This Simple Story Proves Life Insurance Must Be Sold

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This Simple Story Proves Life Insurance Must Be Sold

  1. 1. This Simple Story Proves Life Insurance Must Be Sold “Even in the face of imminent death, life insurance will not be bought.” “Even in the face of imminent death, life insurance will not be bought.” The long-believed adage was proven true during World War II when servicemen in the trenches at Bataan in the Philippines, following the Japanese invasion, were offered the chance to purchase insurance by simply hand in agreement. Incredi- bly, fewer than half of the besieged army on Bataan chose to be insured. MDRT member Patrick J. Collins, CLU, of Chicago, Illinois, recently related the details of this story in remarks made to the Chicago Association of Life Under- writers. Collins first learned of the story in a speech given by MDRT Past President Marshall Wolper, CLU. Amazed by the facts and events surrounding the World War II sale of National Service Life Insurance, Collins researched and documented the following story. National Service Life Insurance was enacted by the U.S. Congress on October 10, 1940. It provided for a maximum of $10,000 of life insurance for all U.S. service- men with a contribution paid by payroll deduction. A 120- day Open Enrollment was provided, after which evidence of insurability was required. After the Japanese invasion of the Philippines and other U.S. islands, Congress became concerned about the dependents of the many servicemen in these areas not covered under NSLI. Public Law 360, enacted on December 20, 1941, provided another 120-day Open Enrollment. The Veterans Administration, which was in charge of administering the insurance program, approved simplified procedures for enrollment, including use of radio messages. The final radio list for the Army in Bataan was sent just before the last guns at Corregidor were silenced. All that was necessary for a man to be insured was for him to hold up his hand at muster call. Less than half chose to be insured. The Veterans Administration asked that written applica- tions follow the radio lists when conditions permitted. What application papers there were, were brought out on the last submarine leaving Corregidor. This final submarine was depth charged by five Japanese destroyers for 22 hours before escaping. In a talk given in New York City in 1947, Lt. Col. Louis J. Grayson, officer-in-charge of the life insurance section in the Adjutant General’s Office, made the following remarks in regards to those life insurance applications. “When these applications were examined by the Veterans Administration, an amazing discovery was made. In some cases, the radio communication failed to specify the amount of insurance applied for and the Veterans Administration had tentatively assumed in such cases that the person was applying for the maximum for which he was eligible. The written applications, however, revealed that in many cases, in spite of the danger of death, injury or capture, applications had been submitted for only $5,000 or less. Apparently, all the realities of war cannot replace the insurance agent.”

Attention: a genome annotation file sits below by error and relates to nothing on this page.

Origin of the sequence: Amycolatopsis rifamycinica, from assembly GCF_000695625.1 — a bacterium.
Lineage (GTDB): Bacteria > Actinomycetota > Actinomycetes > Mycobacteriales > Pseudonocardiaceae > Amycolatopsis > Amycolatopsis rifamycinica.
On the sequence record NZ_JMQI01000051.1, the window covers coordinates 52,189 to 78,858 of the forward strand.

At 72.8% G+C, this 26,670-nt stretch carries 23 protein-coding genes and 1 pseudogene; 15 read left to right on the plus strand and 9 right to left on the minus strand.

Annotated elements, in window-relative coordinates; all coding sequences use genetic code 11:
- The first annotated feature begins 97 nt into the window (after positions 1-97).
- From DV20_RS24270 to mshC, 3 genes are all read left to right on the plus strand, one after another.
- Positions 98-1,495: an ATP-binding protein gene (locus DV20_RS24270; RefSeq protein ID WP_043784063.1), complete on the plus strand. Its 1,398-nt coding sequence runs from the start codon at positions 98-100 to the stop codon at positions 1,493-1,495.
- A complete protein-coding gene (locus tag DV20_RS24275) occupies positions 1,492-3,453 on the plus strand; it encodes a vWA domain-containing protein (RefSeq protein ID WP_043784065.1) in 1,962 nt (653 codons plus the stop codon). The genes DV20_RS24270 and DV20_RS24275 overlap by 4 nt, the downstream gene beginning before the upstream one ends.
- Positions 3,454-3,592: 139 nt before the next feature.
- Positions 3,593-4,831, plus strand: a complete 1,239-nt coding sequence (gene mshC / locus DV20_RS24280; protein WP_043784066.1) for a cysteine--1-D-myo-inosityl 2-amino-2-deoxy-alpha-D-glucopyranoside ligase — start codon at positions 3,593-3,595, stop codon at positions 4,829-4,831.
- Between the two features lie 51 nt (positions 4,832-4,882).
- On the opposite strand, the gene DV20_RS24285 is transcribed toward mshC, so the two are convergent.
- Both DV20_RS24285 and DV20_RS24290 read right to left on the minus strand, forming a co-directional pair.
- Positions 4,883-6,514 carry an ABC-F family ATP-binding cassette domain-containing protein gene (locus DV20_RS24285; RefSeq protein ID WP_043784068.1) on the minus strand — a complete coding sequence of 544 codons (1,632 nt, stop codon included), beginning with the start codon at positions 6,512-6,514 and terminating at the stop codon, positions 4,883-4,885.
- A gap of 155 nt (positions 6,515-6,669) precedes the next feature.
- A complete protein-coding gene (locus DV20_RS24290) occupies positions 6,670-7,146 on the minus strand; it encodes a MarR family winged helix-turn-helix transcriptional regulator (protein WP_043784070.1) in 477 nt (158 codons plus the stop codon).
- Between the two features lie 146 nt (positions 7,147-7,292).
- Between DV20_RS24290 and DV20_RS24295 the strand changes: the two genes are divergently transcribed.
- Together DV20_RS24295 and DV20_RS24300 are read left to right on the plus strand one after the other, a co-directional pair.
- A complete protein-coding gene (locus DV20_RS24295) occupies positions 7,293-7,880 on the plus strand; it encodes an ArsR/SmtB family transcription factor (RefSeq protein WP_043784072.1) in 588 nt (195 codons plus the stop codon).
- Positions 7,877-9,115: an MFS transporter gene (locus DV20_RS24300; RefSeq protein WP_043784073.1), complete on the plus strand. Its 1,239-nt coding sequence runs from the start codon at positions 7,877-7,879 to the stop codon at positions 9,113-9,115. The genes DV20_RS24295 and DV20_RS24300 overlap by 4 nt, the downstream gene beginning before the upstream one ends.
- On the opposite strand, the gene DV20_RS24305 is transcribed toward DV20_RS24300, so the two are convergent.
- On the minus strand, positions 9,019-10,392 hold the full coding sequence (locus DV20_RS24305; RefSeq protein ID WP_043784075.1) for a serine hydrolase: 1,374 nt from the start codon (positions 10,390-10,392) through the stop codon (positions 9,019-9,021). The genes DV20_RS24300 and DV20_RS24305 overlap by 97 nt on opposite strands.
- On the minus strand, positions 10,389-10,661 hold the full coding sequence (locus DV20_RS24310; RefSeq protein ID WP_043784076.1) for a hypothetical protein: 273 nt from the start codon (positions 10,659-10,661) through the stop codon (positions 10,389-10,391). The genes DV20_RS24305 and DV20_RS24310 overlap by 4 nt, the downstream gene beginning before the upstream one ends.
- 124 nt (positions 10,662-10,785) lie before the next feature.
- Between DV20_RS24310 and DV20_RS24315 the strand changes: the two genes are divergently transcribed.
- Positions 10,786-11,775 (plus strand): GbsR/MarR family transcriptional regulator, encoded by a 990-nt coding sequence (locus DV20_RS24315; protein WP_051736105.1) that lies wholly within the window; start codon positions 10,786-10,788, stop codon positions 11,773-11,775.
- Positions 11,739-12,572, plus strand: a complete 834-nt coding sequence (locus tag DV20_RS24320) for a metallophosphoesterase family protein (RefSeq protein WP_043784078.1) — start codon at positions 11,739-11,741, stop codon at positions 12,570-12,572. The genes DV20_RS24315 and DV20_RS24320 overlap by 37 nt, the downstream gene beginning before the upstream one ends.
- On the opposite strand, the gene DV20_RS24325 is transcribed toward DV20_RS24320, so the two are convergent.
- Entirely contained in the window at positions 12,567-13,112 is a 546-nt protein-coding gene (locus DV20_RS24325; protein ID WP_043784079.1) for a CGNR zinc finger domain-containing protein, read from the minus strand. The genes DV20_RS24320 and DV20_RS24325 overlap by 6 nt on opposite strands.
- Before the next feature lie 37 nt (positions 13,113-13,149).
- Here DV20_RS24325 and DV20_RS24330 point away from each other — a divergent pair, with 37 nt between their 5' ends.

2. 2. Recognizing the reality described by Lt. Col. Grayson, the War Department established a life insurance selling organization within the Army in November of 1942. Every unit down to the size of a regiment was directed to appoint a life insurance officer. More than 1,000 life insurance officers attended training schools established in various locations in the United States. Meanwhile, life insurance selling was incorporated as an important activity at reception centers for new draftees. In May, 1942, at many reception centers, less than 20 percent of the men processed applied for NSLI and the average amount applied for by this minority was between $3,000 and $4,000. By mid-1943 many reception centers were enrolling more than 99 percent for an average amount in excess of $9,900. This left the services with the problem of the many men processed through the reception centers before the life insurance selling organization was in place. On April 12, 1943, Congress passed Public Law 36 providing another 120-day Open Enrollment for all those on active duty. A radio message went from General George Marshall, head of all the Armed Forces, to every overseas theater commander and the heads of U.S. commands establishing the goal of 100 percent insured, each for the sum of $10,000. Each theater commander was directed to send General Marshall monthly reports of progress toward this goal. During the campaign, two teams of three officers each were sent to the Pacific to reinforce the already established life insurance officers. One of these teams landed at Guadalcanal while the battle still raged. To supplement official military funding, a major New York advertising agency designed posters, and 50,000 posters were donated by the Institute of Life Insurance. More than 700,000 posters were used worldwide. At the end of the campaign, 98.2 percent of the U.S. servicemen in the South Pacific were insured with an average amount of $9,300. According to Collins, these historical facts give dramatic testimony to the reality that the great majority of people, even if they are facing a high probability of imminent death, will not buy life insurance unless a life insurance salesman asks them to. Collins concluded his speech by saying, “This story tells a lot about our nation and about us. “The great majority of people, even if they are facing a high probability of imminent death, will not buy life insurance unless a life insurance salesman asks them to.” The fact that our country’s top military officer devoted his personal attention to providing for the welfare of the dependents of his troops is most meaningful to those of us who consider ours to be a unique society. Can you imagine Marshall Zhukov having this concern?” The next time one of your prospects quotes a sophisticated financial expert stating that the life insurance agent is about to be replaced by computers and mass marketing techniques, tell him the story about how Gen. Marshall organized the most effective life insurance sales force ever assembled, and why the success of this sales force was one of his greatest satisfactions. IR# 5000.01 CR# 4400.01 Victorious Japanese troops atop Hearn Battery, May 6, 1942. ROUND THE TABLE, May-June, 1983 JGWILWAYCO COLLECTION